American Journal of Potato Research

, Volume 88, Issue 3, pp 199–206 | Cite as

Skin Color, Scab Sensitivity and Field Performance of Lines Derived from Spontaneous Chimeras of Red Norland Potato

Article

Abstract

On the Canadian prairies, consumers favor red-skinned potatoes (Solanum tuberosum), with Red Norland representing the most widely grown red-skinned cultivar. However, the skin color of Red Norland is not as red as desired, particularly after extended storage. In 2004 three Red Norland tubers which appeared to have zones of darker skin color were discovered. Plants were grown from sprouts taken from both the light and dark colored zones of these tubers. The change in skin color was stable through several generations of vegetative propagation; otherwise the plants and tubers were comparable to Red Norland. This suggests that the color change was due to a chimeral mutation in the epidermis. In field trials conducted in 2005 and 2006 over 30 lines derived from the chimeral tubers were assessed for skin color, yields, tuber conformation and sensitivity to common (Streptomyces scabies) and powdery scab (Spongospora subterranea). Lines with acceptable yield and tuber configuration as well as enhanced scab resistance and/or superior red skin color were evaluated in replicated trials conducted from 2007 to 2009. Several lines were identified that had superior red skin color relative to Red Norland. Several of the new lines also appeared more resistant to common scab than Red Norland. Yield potential of the selected lines was comparable to Red Norland and when adjusted for grade out due to excessive common scab, yields of several of the chimeral lines were superior to Red Norland. This study suggests that chimeras may represent a method for rapid, low cost improvement of skin color and common scab resistance of potato, while maintaining desirable agronomic characteristics.

Keywords

Solanum tuberosum Streptomyces scabies Spongospora subterranea 

Resumen

En las praderas canadienses, los consumidores favorecen las papas rojas (Solanum tuberosum), con Red Norland representando a la variedad de piel roja más ampliamente sembrada. No obstante, el color de la piel de Red Norland no es tan rojo como se quisiera, particularmente después de un almacenamiento prolongado. En 2004 se descubrieron tres tubérculos de Red Norland que parecían tener zonas de un color de piel más oscuro. Se cultivaron plantas desde brotes tomados de ambas zonas de estos tubérculos, la del color ligero y la del oscuro. El cambio en el color de la piel fue estable a lo largo de varias generaciones de propagación vegetativa; de manera que las plantas y los tubérculos fueron comparables a Red Norland. Esto sugiere que el cambio de color fue debido a una mutación quimérica en la epidermis. En ensayos de campo conducidos en 2005 y 2006 se evaluaron más de 30 líneas derivadas de los tubérculos quiméricos para color de piel, rendimiento, conformación de tubérculo y susceptibilidad a la roña común (Streptomyces scabies) y a la roña polvorienta (Spongospora subterránea). Se evaluaron líneas con rendimiento aceptable y configuración de tubérculo, así como con aumento en resistencia a la roña y/o con color de cáscara roja superior, en ensayos con repeticiones conducidos en 2007–2009. Se identificaron varias líneas que tuvieron color de piel roja superior en relación a Red Norland. Varias de estas nuevas líneas también parecieron más resistentes a la roña común que Red Norland. El potencial de rendimiento de las líneas selectas fue comparable al de Red Norland y cuando se ajustaron para la clasificación debido a la excesiva roña común, los rendimientos de varias de las líneas quimerales fueron superiores a Red Norland. Este estudio sugiere que las quimeras pudieran representar un método para el mejoramiento rápido, de bajo costo, del color de la piel y resistencia a la roña común de la papa, mientras que se mantienen las características agronómicas deseables.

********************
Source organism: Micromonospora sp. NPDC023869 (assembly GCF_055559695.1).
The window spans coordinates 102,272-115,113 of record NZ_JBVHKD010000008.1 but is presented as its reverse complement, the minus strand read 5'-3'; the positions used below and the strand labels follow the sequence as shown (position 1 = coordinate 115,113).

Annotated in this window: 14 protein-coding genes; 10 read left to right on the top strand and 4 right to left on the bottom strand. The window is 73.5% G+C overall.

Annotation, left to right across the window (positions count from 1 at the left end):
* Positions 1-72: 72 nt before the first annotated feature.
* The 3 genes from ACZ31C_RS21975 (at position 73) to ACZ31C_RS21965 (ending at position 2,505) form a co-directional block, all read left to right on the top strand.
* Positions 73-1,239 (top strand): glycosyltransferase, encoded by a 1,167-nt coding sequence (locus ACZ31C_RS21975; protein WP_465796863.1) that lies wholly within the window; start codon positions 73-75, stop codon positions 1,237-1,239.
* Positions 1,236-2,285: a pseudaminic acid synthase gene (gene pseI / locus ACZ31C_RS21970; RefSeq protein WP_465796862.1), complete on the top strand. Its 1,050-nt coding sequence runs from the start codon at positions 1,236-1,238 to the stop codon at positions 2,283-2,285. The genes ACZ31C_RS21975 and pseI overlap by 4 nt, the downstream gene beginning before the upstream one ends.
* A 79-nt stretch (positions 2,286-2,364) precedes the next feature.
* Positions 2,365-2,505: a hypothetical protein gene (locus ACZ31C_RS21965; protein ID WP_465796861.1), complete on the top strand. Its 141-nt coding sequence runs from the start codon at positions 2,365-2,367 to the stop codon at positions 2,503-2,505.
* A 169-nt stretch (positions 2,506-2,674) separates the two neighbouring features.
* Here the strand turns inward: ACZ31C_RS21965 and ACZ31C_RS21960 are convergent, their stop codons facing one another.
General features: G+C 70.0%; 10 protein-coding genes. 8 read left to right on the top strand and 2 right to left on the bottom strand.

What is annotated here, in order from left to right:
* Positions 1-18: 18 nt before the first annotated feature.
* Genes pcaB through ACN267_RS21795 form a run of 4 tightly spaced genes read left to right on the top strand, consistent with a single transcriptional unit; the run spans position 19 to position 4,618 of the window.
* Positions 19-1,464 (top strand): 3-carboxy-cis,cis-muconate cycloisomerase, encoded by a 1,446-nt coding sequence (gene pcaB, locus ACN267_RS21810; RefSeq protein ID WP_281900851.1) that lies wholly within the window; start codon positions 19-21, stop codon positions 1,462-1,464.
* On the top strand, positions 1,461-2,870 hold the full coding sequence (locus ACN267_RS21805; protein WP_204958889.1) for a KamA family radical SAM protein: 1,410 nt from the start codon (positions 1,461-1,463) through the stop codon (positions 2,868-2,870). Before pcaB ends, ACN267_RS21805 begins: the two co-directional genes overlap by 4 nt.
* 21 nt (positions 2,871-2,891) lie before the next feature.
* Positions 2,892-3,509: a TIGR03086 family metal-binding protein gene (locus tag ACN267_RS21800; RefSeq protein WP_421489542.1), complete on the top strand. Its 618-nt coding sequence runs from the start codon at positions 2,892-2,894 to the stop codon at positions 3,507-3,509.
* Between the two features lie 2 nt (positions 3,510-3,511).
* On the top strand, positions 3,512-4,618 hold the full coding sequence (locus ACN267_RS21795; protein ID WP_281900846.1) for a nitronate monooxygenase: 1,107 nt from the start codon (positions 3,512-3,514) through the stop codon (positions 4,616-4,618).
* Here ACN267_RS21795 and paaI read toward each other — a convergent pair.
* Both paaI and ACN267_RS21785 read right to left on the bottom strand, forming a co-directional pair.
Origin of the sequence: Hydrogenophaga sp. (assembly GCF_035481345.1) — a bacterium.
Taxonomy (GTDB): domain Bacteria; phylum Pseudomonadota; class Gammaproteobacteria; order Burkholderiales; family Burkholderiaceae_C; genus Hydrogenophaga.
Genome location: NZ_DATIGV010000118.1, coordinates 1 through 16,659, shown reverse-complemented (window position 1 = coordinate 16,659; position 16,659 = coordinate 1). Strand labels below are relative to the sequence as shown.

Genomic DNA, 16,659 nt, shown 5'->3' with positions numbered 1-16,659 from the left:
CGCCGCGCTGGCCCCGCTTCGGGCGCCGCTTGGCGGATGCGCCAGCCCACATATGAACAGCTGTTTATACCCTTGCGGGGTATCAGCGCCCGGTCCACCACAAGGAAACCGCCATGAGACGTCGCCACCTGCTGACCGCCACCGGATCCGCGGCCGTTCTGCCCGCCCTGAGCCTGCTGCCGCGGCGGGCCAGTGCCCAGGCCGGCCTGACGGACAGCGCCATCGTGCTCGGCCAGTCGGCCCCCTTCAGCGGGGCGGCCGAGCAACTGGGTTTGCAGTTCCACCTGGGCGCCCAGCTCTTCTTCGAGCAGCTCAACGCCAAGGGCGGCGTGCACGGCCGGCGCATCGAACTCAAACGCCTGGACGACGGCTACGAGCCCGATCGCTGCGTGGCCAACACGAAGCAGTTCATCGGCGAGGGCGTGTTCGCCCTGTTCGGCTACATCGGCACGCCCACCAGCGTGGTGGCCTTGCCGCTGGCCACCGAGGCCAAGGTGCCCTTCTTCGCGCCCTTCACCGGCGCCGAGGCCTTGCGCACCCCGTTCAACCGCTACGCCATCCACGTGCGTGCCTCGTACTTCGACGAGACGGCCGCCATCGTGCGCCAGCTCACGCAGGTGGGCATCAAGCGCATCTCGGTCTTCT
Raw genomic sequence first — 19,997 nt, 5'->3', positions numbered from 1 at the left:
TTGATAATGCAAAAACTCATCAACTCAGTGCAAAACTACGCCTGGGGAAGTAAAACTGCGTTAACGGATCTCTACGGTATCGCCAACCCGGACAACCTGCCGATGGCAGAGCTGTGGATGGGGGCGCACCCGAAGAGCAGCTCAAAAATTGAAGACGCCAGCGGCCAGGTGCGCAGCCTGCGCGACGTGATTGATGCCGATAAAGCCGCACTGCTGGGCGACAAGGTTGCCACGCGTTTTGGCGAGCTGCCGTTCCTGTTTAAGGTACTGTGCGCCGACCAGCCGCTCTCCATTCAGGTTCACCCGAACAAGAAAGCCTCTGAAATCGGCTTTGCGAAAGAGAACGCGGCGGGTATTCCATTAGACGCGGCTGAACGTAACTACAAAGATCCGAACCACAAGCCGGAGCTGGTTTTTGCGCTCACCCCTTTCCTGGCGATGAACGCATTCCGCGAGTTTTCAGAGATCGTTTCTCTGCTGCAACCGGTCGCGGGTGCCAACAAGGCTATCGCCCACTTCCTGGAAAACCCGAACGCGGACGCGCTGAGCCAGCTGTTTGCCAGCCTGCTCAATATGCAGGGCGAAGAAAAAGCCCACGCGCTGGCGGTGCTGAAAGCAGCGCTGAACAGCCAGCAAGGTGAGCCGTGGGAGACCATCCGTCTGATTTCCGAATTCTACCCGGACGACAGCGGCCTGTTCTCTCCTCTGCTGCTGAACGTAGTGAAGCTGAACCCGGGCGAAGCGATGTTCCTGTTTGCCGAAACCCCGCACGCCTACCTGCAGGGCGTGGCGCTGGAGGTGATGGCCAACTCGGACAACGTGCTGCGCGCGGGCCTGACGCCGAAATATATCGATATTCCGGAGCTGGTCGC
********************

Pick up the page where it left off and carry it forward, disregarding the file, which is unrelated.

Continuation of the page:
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Copyright information

© Potato Association of America 2011

Authors and Affiliations

  1. 1.Department of Plant SciencesUniversity of SaskatchewanSaskatoonCanada

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